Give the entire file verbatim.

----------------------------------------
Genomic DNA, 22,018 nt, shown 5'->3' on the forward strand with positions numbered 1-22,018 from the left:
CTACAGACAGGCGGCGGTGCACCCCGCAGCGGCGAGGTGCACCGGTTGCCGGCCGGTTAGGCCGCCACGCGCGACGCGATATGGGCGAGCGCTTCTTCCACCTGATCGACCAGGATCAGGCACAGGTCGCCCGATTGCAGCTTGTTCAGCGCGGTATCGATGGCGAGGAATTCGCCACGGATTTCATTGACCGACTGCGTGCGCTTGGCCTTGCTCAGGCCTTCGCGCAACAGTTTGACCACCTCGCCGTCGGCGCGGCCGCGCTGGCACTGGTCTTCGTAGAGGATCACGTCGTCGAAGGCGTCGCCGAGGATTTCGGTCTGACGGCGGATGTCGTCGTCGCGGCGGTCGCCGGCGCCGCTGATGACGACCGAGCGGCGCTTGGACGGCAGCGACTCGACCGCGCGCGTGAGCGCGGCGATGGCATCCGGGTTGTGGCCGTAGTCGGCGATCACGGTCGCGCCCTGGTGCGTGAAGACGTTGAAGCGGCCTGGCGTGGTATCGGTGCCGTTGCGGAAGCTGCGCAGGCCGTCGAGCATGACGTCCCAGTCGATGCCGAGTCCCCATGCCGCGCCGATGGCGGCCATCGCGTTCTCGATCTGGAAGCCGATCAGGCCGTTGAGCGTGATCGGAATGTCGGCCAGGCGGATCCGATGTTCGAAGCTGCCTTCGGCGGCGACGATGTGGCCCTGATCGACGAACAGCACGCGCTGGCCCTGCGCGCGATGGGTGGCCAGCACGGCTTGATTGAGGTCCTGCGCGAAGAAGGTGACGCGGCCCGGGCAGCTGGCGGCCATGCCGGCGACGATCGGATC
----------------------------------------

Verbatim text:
Genomic DNA, 22,018 nt, shown 5'->3' on the forward strand with positions numbered 1-22,018 from the left:
CTACAGACAGGCGGCGGTGCACCCCGCAGCGGCGAGGTGCACCGGTTGCCGGCCGGTTAGGCCGCCACGCGCGACGCGATATGGGCGAGCGCTTCTTCCACCTGATCGACCAGGATCAGGCACAGGTCGCCCGATTGCAGCTTGTTCAGCGCGGTATCGATGGCGAGGAATTCGCCACGGATTTCATTGACCGACTGCGTGCGCTTGGCCTTGCTCAGGCCTTCGCGCAACAGTTTGACCACCTCGCCGTCGGCGCGGCCGCGCTGGCACTGGTCTTCGTAGAGGATCACGTCGTCGAAGGCGTCGCCGAGGATTTCGGTCTGACGGCGGATGTCGTCGTCGCGGCGGTCGCCGGCGCCGCTGATGACGACCGAGCGGCGCTTGGACGGCAGCGACTCGACCGCGCGCGTGAGCGCGGCGATGGCATCCGGGTTGTGGCCGTAGTCGGCGATCACGGTCGCGCCCTGGTGCGTGAAGACGTTGAAGCGGCCTGGCGTGGTATCGGTGCCGTTGCGGAAGCTGCGCAGGCCGTCGAGCATGACGTCCCAGTCGATGCCGAGTCCCCATGCCGCGCCGATGGCGGCCATCGCGTTCTCGATCTGGAAGCCGATCAGGCCGTTGAGCGTGATCGGAATGTCGGCCAGGCGGATCCGATGTTCGAAGCTGCCTTCGGCGGCGACGATGTGGCCCTGATCGACGAACAGCACGCGCTGGCCCTGCGCGCGATGGGTGGCCAGCACGGCTTGATTGAGGTCCTGCGCGAAGAAGGTGACGCGGCCCGGGCAGCTGGCGGCCATGCCGGCGACGATCGGATC